What is pelvic pain?
Pelvic pain is common in women and can have a variety of causes. The pain may originate from your genitals or be caused by problems in your surrounding organs. Sometimes pelvic pain can also be related to psychological issues.
The pain can be acute and happen suddenly or it can be chronic and last for months. Sometimes pelvic pain can go away before the specific cause is diagnosed. If you experience severe pain that lasts, you may need to consult your gynecologist.
Variations in pain level range from sharp to dull aches. It’s also possible that your abdomen is sensitive to the touch. In some cases, pelvic pain in a woman may be accompanied by abnormal vaginal bleeding or vaginal discharge.
Signs and symptoms of pelvic pain
You may experience different symptoms of pelvic pain. Your pelvic pain will vary in severity and location. Some symptoms to look for include:
Pain in your pelvic region can be worsened by activities like using the bathroom or having intercourse. Some women have had pain worsen during menstruation.
Types of pelvic pain
Pelvic pain can be experienced in many ways. There are five types of pain that you should be aware of to help your doctor make a proper diagnosis. They include:
If you have localized pain, it may be caused by inflammation in your organs.
Sudden onset of pain
Slow developing pain
This may happen because of inflammation in your appendix. It could also happen because of intestinal obstruction.
Causes of pelvic pain in women
Pelvic pain in a woman can have many causes. It may be hard to pinpoint where your pain is coming from on your own. To determine where your pelvic pain could be coming from, you need to know the causes. Here are some possibilities:
Inflammation is a common issue your body has to fight off. If you have a pelvic inflammatory disease, you may need to go on antibiotics to fight off potential infections.
Irritable bowel syndrome (IBS)
This is a painful condition that makes you feel like you are having menstrual cramps, but will persist past your period. Diagnosis of this condition often starts with a physical examination that includes your pelvis.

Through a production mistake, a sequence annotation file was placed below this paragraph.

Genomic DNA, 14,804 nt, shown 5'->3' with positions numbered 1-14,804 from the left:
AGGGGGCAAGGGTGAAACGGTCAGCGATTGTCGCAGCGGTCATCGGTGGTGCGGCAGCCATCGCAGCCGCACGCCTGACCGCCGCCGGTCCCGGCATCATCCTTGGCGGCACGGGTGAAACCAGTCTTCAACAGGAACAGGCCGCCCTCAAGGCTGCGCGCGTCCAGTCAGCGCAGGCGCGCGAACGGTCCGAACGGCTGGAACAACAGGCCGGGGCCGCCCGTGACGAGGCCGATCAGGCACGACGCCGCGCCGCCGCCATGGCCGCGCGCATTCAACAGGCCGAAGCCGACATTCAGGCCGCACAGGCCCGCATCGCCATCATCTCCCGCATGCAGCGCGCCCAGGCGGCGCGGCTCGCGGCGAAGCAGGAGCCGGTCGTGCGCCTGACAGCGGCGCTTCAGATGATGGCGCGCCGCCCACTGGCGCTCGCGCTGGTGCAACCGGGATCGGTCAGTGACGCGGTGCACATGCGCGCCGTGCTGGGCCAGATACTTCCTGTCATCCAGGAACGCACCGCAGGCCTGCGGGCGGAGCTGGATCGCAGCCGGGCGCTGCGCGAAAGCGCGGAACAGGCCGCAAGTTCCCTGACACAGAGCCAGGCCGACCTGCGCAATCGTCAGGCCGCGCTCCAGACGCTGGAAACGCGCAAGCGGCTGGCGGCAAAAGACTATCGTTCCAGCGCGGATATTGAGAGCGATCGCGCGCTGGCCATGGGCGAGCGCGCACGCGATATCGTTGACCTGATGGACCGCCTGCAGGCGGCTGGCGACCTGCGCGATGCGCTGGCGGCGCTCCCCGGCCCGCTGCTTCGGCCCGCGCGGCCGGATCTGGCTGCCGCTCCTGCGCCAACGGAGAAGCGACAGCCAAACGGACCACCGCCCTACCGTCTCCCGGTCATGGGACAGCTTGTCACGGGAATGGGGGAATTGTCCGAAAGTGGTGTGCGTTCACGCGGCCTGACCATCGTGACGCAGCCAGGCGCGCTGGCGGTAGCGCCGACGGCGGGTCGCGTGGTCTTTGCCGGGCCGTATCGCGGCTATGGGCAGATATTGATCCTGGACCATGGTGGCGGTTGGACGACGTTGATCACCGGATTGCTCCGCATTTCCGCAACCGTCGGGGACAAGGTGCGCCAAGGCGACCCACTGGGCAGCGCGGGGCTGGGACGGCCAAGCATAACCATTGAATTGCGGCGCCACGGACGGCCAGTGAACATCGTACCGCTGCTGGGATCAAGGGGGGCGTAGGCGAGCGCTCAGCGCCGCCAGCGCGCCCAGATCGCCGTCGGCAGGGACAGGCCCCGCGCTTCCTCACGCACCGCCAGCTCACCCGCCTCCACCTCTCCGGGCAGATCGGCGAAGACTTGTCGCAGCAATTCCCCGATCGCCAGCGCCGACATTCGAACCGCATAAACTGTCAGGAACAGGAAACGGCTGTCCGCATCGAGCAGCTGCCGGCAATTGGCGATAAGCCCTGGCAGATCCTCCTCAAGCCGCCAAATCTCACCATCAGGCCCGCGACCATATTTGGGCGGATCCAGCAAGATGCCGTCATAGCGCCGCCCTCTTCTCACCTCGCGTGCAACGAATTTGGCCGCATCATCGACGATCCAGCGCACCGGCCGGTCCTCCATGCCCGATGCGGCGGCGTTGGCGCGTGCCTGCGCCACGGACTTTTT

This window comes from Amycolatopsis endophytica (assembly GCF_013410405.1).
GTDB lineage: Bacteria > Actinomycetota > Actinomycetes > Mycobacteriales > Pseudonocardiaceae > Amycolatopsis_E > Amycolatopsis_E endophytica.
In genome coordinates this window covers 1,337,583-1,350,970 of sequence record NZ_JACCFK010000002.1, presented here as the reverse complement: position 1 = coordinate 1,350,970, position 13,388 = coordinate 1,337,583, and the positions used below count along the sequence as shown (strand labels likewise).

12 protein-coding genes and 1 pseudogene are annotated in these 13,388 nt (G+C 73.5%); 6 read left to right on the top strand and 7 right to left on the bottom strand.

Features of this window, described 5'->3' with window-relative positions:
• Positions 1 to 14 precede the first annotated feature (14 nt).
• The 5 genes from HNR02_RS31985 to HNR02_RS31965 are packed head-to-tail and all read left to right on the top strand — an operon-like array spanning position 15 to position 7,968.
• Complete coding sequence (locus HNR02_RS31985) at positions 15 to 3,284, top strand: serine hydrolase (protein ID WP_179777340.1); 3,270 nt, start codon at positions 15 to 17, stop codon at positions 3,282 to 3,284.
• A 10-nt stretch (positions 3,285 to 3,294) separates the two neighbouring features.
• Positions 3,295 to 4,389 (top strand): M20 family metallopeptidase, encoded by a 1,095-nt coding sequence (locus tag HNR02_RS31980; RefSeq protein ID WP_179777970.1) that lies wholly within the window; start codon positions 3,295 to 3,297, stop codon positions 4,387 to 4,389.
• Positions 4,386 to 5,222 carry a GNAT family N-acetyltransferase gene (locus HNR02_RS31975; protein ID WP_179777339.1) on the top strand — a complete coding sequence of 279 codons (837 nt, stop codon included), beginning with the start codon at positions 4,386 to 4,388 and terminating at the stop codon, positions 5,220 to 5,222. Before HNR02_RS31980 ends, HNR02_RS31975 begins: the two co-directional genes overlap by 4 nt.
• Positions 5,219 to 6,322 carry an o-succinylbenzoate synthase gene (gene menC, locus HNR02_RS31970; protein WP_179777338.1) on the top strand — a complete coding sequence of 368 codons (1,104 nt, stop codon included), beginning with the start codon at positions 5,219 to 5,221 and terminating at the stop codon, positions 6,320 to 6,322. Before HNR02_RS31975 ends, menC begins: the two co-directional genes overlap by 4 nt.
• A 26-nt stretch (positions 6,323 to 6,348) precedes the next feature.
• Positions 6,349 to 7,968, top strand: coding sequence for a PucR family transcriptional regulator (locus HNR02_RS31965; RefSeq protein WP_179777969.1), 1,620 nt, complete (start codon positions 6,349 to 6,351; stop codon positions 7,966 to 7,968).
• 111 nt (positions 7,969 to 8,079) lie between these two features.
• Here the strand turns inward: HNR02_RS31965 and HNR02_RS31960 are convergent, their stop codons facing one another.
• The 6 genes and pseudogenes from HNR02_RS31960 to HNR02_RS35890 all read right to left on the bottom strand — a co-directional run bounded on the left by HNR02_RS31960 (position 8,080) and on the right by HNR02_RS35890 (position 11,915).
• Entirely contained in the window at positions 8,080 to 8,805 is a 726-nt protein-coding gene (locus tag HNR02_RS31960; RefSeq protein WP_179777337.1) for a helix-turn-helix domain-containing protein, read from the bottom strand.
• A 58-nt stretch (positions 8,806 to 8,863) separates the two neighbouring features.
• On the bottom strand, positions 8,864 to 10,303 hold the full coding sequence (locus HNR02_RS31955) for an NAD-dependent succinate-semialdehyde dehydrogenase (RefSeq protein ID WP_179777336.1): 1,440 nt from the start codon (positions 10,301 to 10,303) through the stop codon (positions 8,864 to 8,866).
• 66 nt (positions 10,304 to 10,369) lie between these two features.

When to see the doctor for pelvic pain
Severe, sudden pelvic pain should be a cause for concern. See your doctor as it may be a sign of ovarian torsion or appendicitis. If you are pregnant, it could be a sign of an ectopic pregnancy. You will need to seek emergency medical treatment.
Consider going to a doctor if you experience chronic pelvic pain for six months or more. Whether it’s persistent or it comes and goes, medical treatment may ease the pain once your doctor determines the cause.
Diagnosing pelvic pain in a woman
Your doctor can diagnose the root cause of your pelvic pain if it becomes overwhelming.
They will ask about your medical history and perform a physical exam. Your doctor may also order blood work and urine tests. To determine the exact location of your pelvic pain, the doctor may recommend a pelvic ultrasound, laparoscopy, or magnetic resonance imaging (MRI). A cystoscopy might be requested to get footage inside.
Treatments for pelvic pain
If your pain is caused by issues in your reproductive system like endometriosis or menstruation, your doctor may prescribe hormone treatment. Hormone treatment includes birth control pills, progestin-releasing intrauterine devices, or other methods.
Chronic pelvic pain that appears to have no root cause may be treated by “talk therapy.” You will be able to discuss the root of your feelings and find where you are holding pain related to mental health issues.
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Eunice Kennedy Shriver National Institute of Child Health and Human Development: "How is pelvic pain diagnosed?"
Eunice Kennedy Shriver National Institute of Child Health and Human Development: "How is pelvic pain treated?"
Eunice Kennedy Shriver National Institute of Child Health and Human Development: "What are the symptoms of pelvic pain?"
Johns Hopkins Medicine: "Endometriosis."
Johns Hopkins Medicine: "Pelvic Pain."
NHS: "Pelvic pain."